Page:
The measure regarding the purchase of Kiolaka'a for preservation is expected to come up before the full County Council in August.

To read comments, add your own, and like this story, see www.facebook.com/kaucalendar/. See latest print edition at kaucalendar.com.

THE BLUE PACIFIC ACT from Congressman Ed Case is approved by the U.S. House of Representatives' Committee on Foreign Affairs. Case reported today that the Committee has included the bulk of his Boosting LongTerm U.S. Engagement in the Pacific Act in its major measure, the Ensuring American Global Leadership and Engagement Act. He said the Act would reassert U.S. leadership and engagement across an all government spectrum in non-defense programs. It would expand Peace Corps in the Pacific Islands.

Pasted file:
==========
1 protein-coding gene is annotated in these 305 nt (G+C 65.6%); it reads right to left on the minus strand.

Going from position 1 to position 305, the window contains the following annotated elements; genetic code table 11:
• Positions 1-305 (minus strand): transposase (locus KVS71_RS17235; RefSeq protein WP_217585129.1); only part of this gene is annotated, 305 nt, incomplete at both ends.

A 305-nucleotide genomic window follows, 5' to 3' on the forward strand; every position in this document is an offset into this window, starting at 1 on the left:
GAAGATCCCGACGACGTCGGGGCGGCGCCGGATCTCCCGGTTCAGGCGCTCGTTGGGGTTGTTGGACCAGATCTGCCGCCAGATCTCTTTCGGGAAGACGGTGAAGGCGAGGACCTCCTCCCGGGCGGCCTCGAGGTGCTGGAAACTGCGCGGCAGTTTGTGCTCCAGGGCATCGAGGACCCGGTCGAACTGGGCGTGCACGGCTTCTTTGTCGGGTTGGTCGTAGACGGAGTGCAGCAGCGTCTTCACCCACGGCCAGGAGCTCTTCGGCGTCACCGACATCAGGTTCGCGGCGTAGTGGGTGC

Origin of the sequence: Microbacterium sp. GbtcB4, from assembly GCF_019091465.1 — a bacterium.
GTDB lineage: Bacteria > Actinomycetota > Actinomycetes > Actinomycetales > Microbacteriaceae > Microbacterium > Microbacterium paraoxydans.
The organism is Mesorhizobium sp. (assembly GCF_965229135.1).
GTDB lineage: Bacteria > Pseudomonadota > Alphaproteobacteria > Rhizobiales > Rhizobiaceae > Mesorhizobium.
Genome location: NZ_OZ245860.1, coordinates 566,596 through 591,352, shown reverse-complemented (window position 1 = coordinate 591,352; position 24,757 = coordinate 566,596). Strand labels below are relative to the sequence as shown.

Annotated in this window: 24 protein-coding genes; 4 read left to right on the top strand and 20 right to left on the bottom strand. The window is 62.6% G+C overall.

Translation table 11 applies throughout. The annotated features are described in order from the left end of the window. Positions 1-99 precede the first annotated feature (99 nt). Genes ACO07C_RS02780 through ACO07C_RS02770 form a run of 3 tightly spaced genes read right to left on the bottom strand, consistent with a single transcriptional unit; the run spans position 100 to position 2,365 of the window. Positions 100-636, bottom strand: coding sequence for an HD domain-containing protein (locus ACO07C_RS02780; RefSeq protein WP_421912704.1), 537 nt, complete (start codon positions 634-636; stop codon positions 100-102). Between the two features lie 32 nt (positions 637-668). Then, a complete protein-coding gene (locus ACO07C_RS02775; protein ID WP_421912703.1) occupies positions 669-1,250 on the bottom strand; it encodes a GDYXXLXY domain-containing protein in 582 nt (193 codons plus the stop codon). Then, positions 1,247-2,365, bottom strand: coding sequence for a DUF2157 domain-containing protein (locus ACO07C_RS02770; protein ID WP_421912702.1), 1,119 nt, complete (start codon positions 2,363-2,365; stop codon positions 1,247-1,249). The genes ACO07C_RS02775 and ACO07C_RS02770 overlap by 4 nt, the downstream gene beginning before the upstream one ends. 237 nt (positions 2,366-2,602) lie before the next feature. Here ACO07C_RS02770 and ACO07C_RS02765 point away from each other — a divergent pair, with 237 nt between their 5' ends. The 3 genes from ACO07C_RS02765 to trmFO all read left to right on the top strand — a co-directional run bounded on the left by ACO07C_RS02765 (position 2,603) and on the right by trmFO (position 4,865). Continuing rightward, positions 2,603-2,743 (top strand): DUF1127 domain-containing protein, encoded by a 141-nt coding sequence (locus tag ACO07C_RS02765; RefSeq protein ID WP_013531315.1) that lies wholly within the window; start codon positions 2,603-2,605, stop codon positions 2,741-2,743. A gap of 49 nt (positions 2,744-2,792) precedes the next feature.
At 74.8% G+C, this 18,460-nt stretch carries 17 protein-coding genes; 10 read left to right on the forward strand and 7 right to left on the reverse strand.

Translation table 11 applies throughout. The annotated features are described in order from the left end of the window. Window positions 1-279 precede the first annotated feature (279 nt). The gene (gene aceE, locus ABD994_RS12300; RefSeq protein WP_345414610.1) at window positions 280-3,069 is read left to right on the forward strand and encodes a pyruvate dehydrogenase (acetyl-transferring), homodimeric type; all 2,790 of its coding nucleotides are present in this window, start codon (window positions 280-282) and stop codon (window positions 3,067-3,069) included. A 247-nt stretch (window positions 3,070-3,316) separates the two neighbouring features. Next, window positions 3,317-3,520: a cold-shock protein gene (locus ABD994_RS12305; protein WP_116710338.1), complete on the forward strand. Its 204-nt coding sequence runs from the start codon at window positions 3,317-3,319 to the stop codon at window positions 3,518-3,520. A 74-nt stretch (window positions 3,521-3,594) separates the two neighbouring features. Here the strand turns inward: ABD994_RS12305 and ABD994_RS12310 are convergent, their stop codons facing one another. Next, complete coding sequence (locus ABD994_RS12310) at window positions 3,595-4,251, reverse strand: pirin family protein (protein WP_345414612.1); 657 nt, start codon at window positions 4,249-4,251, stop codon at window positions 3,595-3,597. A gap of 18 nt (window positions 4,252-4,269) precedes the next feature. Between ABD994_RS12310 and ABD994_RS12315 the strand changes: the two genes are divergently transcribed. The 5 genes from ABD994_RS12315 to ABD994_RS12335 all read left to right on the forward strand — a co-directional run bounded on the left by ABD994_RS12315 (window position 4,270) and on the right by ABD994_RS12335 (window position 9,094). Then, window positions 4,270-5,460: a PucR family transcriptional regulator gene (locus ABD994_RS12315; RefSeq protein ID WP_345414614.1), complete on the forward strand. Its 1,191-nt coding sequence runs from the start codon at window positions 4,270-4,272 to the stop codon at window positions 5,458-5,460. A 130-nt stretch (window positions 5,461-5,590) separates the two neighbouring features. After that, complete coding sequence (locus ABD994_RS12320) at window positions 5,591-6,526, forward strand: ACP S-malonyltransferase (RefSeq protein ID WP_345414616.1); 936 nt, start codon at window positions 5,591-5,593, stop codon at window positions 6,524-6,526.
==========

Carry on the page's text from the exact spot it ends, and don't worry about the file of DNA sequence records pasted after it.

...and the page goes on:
It was approved by the House Foreign Affairs Committee last Thursday after substantial debate. H.R. 2967, the BLUE Pacific Act, establishes a long-term comprehensive strategy for U.S. engagement in the critical Pacific Islands region.
    The sections included as part of the EAGLE Act would: Expand U.S. diplomatic and development presence in the Pacific Islands; require coordination of U.S. engagement, including security and development assistance, through a formal consultative process with regional partners, allies and multilateral institutions; direct U.S. agencies to devise and implement a strategy to invest in climate
resilient development projects, including by using the U.S. voice and vote at international financial institutions, and authorize $50 million per year for the next five years for this purpose.